There is a lack of anti-venom in Indonesia, but Biofarma makes anti-venom available for three kinds of snakes. Unfortunately, in Bali, it will work only for the spitting cobra. Anti-venom is expensive and specific to each snake, which is why it’s very useful to be able to identify the snake responsible for the attack.

Always go straight to the hospital, even if it doesn’t have anti-venom, as the symptoms can be treated. For example, a krait bite will induce difficulty breathing, so you’ll be put under assisted breathing. The normal protocol after a snake bite is a minimum two-day stay in hospital. Therefore, it’s vital to have medical insurance. Dr. Tri Maharani is Indonesia’s leading snakebite specialist, and if the treating doctor calls her, she can determine the appropriate treatment based on the patient’s symptoms, without necessarily having to know the type of the snake.

This question might upset you, but is it fine to kill a snake if we come across one?

I have a lot of photos of freshly killed snakes sent to me with the question, “Is it dangerous?” Usually, it’s a harmless snake. It might seem logical to kill a snake if you see it, which is often done. However, many snake bites happen because people try to kill the snake. Significantly injuring a snake increases the risk of getting bitten. A disturbed snake becomes unpredictable and more dangerous. Keep in mind that even a chopped head is still venomous and can bite.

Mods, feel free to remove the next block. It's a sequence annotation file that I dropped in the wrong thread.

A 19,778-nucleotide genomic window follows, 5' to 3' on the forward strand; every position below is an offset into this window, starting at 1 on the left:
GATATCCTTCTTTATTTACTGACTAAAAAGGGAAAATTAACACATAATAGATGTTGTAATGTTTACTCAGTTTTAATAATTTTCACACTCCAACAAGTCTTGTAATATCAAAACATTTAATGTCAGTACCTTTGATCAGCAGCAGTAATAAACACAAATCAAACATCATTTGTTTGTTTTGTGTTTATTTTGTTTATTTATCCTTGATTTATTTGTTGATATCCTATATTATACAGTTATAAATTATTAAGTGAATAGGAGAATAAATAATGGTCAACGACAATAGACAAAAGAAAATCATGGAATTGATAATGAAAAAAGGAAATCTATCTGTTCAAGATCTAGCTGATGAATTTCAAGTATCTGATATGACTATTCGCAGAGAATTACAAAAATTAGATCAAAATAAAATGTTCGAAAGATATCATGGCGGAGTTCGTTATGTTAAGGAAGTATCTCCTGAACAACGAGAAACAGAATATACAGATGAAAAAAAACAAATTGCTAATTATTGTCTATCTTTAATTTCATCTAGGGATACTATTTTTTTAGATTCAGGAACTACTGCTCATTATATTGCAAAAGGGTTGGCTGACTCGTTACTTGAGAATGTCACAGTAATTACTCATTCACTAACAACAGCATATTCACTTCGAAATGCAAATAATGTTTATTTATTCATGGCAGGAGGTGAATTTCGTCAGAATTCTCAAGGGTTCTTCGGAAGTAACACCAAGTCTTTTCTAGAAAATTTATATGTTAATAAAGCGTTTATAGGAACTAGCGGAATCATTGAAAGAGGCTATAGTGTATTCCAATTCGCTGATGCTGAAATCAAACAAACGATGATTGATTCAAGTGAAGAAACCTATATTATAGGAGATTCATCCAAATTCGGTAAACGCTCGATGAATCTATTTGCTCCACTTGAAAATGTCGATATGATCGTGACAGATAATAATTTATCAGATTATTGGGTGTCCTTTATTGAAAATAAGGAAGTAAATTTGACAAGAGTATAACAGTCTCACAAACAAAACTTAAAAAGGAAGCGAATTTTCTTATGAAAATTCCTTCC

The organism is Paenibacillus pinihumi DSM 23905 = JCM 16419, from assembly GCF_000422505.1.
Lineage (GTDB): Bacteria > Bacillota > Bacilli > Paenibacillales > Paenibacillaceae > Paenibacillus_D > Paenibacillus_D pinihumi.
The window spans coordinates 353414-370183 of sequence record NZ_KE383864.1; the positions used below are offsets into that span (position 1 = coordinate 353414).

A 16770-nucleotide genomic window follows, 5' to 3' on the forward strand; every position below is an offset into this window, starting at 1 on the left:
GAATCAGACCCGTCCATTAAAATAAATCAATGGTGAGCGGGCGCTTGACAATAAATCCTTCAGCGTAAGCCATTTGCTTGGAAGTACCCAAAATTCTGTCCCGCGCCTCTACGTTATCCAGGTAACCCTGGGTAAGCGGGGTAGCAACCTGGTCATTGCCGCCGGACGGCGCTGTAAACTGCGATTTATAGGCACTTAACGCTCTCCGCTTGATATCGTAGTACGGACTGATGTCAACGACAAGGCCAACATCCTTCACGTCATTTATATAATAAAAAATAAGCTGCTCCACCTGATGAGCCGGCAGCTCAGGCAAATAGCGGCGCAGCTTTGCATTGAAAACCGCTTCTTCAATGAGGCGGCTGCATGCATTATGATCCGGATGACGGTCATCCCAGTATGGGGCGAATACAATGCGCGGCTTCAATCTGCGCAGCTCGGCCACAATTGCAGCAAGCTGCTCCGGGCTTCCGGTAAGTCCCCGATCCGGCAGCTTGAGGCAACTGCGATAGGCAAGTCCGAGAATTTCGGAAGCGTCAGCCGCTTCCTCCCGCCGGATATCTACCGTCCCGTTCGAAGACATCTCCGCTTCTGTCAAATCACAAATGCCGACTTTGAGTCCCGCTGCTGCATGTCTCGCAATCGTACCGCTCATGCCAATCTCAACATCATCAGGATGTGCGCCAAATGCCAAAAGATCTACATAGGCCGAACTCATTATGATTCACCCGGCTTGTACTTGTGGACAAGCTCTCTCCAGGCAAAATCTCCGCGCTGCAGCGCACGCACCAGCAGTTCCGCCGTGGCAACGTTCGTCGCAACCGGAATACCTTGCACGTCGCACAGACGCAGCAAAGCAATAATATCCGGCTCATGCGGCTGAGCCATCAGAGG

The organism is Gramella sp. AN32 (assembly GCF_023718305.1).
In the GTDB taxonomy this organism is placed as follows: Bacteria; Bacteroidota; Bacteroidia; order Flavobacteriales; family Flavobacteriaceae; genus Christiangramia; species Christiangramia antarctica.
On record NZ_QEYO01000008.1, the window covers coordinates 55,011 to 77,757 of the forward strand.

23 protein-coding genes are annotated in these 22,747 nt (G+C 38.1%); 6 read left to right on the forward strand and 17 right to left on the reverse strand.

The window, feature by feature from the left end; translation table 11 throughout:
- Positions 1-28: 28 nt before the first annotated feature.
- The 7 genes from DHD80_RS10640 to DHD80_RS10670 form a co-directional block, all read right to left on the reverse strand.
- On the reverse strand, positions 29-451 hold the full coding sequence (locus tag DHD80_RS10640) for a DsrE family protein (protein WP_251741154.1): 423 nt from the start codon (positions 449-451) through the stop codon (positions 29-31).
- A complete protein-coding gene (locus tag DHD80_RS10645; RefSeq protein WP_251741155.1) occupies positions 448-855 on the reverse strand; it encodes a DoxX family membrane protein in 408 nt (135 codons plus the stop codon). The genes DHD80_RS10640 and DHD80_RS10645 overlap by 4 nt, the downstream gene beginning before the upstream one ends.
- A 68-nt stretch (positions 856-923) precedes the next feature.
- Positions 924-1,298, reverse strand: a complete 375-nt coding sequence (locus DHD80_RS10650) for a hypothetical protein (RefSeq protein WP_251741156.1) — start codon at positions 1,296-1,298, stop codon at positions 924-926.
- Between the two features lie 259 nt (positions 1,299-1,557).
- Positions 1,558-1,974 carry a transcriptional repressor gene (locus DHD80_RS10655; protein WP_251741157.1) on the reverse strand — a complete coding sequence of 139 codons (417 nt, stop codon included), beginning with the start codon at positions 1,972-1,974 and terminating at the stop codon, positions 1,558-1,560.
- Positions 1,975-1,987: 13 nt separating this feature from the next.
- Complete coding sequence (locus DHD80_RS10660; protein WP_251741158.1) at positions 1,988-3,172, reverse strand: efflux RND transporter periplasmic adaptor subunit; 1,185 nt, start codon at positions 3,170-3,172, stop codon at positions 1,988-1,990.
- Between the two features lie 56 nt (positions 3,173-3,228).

Spitting cobra (Naja sputatrix), VENOMOUS!- Sanur, Bali.

Killing a snake is not an option, but I like to think that I know how to deal with it safely. If you think a snake might be dangerous, have it identified by an expert. If it isn’t dangerous, consider allowing it to live in your garden – they can do much good in keeping rat populations down!

Ron is reachable via WhatsApp at +62 813 3849 6700 for you to send photos of snake identification, or seek snake-proofing advice and safety talks. Dr. Tri Maharani’s contact number: +62 853 3403 0409. Facebook: Ron Lilley’s Bali Snake Patrol

See: The Batang Toru Forest: A Home to Endangered Animals